If I were the fruit company, I would have taken the iPad Air, dropped the modifier, and called that product the seventh generation iPad, replacing last year’s model. I suppose they can’t yet hit the iPad’s ultra low price point with the A12 Bionic, but the current lineup no longer makes sense to me.
Apple Watch Series 5
The typically reliable rumor mill really let the Apple Watch down this year. Despite numerous reports indicating that the Apple Watch would be skipping a year for the first time since 2015, Apple did indeed announce the Apple Watch Series 5, a fairly significant update to the Apple Watch lineup, at least as substantial as the Series 2 and the Series 3 before it.
The tentpole feature this year is the Apple Watch’s all new Always-On Retina display, made possible by a new LTPO OLED display. From what I understand, this new display is capable of limiting its power draw during “down time” to the point where including an always-on display has a negligible hit on battery life.
The new Apple S5 SoC, which Apple declined to discuss in any great detail, is likely a slightly optimized version of the S4 SoC found on last year’s Series 4 for the sole purpose of enabling the always-on capability. Apple makes no performance claims this year other than stating that its 2x faster than the now two year old S3 SoC. It’s worth pointing out that this is the exact same claim Apple made of the S4 last year.
Beyond the Always-On OLED display and the new SoC, the new Apple Watch also comes in two new finishes - Titanium and Ceramic. Ceramic was actually sold previously in the Series 3, though this marks the first time the Apple Watch comes in a Titanium finish. I don’t think Apple did as great a job explaining the benefits of the new materials as they have in the past. As someone who is far from a watch person, I know little beyond what this new material would offer me over the less expensive Stainless Steel models.
It also includes a built in compass, which would make Dustin Henderson quite happy.
The iPhone XR was the default iPhone.
That might seem strange, considering the iPhone XR was originally pitched as a low end alternative to the more expensive iPhone XS, but it was a consumer hit and has seemingly outsold its more expensive sister in arms.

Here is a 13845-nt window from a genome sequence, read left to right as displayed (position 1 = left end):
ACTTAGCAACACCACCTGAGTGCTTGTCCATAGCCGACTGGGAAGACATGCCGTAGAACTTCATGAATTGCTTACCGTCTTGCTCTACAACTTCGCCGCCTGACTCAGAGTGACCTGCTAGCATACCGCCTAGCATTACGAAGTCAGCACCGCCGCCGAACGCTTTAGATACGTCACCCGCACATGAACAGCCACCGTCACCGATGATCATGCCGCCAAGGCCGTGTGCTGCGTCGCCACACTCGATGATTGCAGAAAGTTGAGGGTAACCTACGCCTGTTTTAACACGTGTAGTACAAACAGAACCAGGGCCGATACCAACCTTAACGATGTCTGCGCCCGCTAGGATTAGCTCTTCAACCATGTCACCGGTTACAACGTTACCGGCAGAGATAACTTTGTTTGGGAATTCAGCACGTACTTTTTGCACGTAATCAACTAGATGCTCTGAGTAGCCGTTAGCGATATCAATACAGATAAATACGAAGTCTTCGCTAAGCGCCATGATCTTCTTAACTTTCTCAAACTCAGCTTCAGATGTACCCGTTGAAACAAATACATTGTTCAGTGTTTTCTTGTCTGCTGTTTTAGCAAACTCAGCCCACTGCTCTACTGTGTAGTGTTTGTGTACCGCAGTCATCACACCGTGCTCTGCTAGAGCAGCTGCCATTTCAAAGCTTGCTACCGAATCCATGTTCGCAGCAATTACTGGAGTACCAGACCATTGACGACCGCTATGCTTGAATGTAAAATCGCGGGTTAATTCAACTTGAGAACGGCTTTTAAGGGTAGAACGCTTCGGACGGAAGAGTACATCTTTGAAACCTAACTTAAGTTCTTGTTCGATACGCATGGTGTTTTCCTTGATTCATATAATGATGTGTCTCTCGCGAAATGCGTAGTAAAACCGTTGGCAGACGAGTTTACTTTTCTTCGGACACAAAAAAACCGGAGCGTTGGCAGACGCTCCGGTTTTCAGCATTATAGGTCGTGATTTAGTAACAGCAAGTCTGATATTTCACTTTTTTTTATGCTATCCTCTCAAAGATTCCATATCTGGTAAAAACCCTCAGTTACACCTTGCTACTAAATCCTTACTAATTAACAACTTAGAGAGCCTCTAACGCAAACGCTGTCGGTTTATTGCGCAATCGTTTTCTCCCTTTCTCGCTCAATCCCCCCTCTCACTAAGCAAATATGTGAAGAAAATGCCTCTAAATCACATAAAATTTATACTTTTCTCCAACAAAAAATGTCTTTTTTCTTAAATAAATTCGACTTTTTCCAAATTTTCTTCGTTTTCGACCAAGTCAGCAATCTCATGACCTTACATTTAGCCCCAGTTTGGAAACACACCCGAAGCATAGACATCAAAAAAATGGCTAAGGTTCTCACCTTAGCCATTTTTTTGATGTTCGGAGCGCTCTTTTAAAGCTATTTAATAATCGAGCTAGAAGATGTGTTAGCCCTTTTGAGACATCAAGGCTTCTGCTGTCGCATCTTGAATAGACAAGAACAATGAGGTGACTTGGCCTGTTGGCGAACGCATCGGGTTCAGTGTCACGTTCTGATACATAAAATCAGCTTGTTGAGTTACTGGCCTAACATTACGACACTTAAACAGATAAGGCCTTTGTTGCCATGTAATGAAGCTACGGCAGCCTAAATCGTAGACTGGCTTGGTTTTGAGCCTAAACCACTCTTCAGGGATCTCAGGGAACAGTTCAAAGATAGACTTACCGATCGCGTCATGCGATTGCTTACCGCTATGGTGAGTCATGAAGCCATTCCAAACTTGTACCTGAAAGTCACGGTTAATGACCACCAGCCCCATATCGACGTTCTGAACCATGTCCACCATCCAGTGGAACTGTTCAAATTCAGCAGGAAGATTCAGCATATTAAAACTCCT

Now Apple has readjusted, and the XR’s successor is not the iPhone 11R, but the iPhone 11. Featuring the same aluminum and glass industrial design of the iPhone XR, the iPhone 11 comes in a bunch of fun new colors, including a Mint Green I’m particularly fond of, the new A13 Bionic SoC, and a redesigned camera system featuring the brand new ultrawide angle lens.
You’ve probably seen this in this year’s Samsung Galaxy devices, and people seem to really enjoy these. They’re great when you have a large subject you’re trying to get entirely in the frame, or when photographing vast scenic landscapes, although they all tend to exhibit some pretty heavy barrel distortion.
The iPhone 11 is largely iterative, and that’s okay. We’ve firmly entered an era where Apple delivers major design upgrades on a three year cycle, rather than the old two year one. My only wish is that Apple would re-evaluate their naming strategy in light of this. The iPhone 11 is clearly a third-generation iPhone X, not the first in a next-generation lineup as the name would imply.
iPhone 11 Pro & iPhone 11 Pro Max
I know I said at the outset that I wouldn’t harp on this, but c’mon, Apple, really? iPhone 11 Pro Max? What, did “iPhone 11 Pro Max Xtreme Deluxe” not fit on the box?
If the iPhone 11 is a follow up to the iPhone XR, the iPhone 11 Pro phones are the follow up to the iPhone XS lineup. And like the iPhone 11, it is hugely iterative; in truth, beyond the new camera system, a slightly improved OLED display Apple is calling “Super Retina XDR” (because branding), the new SoC, and two new finishes (a “new” Gold and a beautiful Dark Green), the iPhone 11 Pro is a pretty minor upgrade.
Getting back to cameras, both the iPhone 11 and iPhone 11 Pro do come with a brand new Night Mode, made to compete with the truly excellent Night Sight functionality of Google’s Pixel lineup of phones. Night Mode, like Night Sight, uses machine learning to drastically improve photographs taken in low light situations, removing noise, upping the exposure, and creating more usable photographs. I’m a huge fan of this and wish that this was something that would come to my iPhone XS Max; it might be the single biggest “killer” feature of these new models.